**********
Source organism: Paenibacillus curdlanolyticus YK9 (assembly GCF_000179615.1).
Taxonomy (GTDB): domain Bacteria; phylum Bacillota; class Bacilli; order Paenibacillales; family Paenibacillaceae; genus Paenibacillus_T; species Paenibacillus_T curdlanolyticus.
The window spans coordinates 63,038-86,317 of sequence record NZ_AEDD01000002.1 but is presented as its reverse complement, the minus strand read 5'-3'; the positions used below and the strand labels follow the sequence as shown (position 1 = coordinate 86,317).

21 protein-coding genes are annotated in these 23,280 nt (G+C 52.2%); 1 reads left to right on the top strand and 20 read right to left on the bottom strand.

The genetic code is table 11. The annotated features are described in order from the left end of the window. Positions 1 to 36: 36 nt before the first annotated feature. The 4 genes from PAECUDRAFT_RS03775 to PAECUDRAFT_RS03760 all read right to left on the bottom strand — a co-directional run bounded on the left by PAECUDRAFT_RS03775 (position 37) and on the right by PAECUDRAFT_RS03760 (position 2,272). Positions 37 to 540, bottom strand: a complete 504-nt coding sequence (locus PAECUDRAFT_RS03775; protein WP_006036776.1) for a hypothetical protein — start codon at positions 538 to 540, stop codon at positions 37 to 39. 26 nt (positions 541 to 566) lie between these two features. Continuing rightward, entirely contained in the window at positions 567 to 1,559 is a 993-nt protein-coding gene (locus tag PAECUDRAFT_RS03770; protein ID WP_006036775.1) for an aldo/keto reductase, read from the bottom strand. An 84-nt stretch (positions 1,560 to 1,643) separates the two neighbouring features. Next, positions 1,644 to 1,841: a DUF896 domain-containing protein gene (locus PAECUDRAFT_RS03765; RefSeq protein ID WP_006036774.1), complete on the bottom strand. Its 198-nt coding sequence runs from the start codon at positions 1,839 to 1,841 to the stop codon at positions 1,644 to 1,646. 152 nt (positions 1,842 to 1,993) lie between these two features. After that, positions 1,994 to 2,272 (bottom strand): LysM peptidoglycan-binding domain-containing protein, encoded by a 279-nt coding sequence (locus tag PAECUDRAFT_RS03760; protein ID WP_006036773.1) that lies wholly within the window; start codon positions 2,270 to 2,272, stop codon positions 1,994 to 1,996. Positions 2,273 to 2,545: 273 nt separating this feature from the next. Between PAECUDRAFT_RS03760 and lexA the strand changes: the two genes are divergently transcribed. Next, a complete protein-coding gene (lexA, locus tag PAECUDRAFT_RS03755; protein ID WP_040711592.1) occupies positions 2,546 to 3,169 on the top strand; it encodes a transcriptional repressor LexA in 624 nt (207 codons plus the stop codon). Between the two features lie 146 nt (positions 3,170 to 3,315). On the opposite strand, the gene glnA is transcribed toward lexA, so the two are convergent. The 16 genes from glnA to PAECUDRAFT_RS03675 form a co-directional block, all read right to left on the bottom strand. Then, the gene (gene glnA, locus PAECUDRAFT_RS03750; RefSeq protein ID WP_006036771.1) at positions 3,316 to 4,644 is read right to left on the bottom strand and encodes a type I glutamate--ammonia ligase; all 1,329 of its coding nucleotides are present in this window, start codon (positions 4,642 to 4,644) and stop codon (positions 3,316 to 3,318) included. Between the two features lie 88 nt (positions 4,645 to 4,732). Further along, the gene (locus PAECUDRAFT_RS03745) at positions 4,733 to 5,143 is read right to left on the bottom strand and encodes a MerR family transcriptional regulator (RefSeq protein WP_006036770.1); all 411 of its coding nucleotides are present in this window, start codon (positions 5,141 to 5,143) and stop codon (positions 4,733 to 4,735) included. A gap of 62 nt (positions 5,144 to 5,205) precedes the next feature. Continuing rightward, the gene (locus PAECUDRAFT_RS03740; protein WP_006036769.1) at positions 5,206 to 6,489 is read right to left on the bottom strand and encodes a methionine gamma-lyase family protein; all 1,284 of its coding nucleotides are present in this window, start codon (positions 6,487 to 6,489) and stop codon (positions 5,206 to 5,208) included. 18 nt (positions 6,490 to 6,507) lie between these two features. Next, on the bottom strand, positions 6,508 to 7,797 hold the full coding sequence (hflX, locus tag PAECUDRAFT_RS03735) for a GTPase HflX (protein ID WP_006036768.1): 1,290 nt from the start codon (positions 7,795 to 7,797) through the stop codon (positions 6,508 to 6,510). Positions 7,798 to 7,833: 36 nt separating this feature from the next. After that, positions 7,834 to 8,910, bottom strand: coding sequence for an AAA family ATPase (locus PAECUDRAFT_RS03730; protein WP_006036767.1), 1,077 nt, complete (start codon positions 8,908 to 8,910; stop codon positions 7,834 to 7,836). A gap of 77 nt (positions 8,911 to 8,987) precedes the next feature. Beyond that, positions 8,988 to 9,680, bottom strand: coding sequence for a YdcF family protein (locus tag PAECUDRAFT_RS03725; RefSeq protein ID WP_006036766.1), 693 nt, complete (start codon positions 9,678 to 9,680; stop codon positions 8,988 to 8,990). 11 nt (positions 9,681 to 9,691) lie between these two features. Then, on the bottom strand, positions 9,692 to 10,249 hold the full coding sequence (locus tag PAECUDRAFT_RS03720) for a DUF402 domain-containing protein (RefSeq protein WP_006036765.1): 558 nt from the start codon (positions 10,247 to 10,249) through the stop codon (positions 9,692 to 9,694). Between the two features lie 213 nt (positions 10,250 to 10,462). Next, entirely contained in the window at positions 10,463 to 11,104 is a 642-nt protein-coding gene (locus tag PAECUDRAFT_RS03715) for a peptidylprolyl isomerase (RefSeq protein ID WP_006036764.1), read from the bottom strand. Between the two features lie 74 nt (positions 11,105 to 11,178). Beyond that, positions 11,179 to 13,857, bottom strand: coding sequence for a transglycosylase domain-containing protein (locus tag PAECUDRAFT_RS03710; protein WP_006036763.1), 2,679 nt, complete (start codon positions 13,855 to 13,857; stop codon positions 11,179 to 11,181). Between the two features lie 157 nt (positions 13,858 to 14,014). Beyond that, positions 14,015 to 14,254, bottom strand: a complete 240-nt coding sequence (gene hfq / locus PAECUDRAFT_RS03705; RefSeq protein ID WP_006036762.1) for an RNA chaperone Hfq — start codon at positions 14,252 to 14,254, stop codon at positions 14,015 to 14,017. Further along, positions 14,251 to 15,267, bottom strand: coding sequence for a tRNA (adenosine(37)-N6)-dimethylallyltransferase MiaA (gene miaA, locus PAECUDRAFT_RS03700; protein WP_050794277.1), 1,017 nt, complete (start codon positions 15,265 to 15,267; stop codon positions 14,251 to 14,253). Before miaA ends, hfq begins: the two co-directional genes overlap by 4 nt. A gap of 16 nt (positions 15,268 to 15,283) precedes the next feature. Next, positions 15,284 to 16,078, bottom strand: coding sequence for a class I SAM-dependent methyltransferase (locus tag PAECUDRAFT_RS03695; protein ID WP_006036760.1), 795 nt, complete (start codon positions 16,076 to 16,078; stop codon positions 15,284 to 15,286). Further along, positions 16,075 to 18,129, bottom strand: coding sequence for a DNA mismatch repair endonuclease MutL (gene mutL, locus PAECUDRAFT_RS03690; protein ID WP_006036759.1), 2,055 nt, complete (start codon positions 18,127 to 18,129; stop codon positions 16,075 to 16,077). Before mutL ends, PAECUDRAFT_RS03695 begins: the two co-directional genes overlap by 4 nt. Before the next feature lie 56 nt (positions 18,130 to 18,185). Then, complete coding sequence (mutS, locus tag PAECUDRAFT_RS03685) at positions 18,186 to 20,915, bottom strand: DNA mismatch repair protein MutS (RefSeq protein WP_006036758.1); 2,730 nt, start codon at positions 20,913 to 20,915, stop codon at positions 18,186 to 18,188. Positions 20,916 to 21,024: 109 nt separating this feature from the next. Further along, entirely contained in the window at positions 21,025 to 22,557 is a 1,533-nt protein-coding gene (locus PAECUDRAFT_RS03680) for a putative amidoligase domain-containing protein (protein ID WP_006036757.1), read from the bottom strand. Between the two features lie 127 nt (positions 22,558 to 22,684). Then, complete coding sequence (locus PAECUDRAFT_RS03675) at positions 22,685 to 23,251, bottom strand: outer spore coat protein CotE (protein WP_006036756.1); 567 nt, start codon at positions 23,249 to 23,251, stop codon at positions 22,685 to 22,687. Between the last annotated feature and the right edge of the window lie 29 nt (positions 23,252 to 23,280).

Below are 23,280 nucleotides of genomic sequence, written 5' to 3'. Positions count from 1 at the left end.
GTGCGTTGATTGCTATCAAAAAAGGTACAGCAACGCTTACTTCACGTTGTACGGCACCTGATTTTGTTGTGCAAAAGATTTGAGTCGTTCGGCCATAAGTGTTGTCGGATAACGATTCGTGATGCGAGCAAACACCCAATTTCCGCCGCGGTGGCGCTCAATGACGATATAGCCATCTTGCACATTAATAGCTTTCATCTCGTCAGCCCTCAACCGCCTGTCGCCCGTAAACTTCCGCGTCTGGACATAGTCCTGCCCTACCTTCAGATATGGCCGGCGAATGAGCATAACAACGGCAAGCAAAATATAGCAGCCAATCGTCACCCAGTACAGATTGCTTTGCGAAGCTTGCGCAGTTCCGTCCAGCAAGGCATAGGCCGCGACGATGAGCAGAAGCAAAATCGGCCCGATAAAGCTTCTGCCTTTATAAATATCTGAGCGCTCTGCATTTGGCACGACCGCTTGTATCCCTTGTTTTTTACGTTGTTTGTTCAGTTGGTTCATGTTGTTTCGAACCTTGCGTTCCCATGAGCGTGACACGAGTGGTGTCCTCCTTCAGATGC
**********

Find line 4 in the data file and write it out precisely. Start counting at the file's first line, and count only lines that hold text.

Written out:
21 protein-coding genes are annotated in these 23,280 nt (G+C 52.2%); 1 reads left to right on the top strand and 20 read right to left on the bottom strand.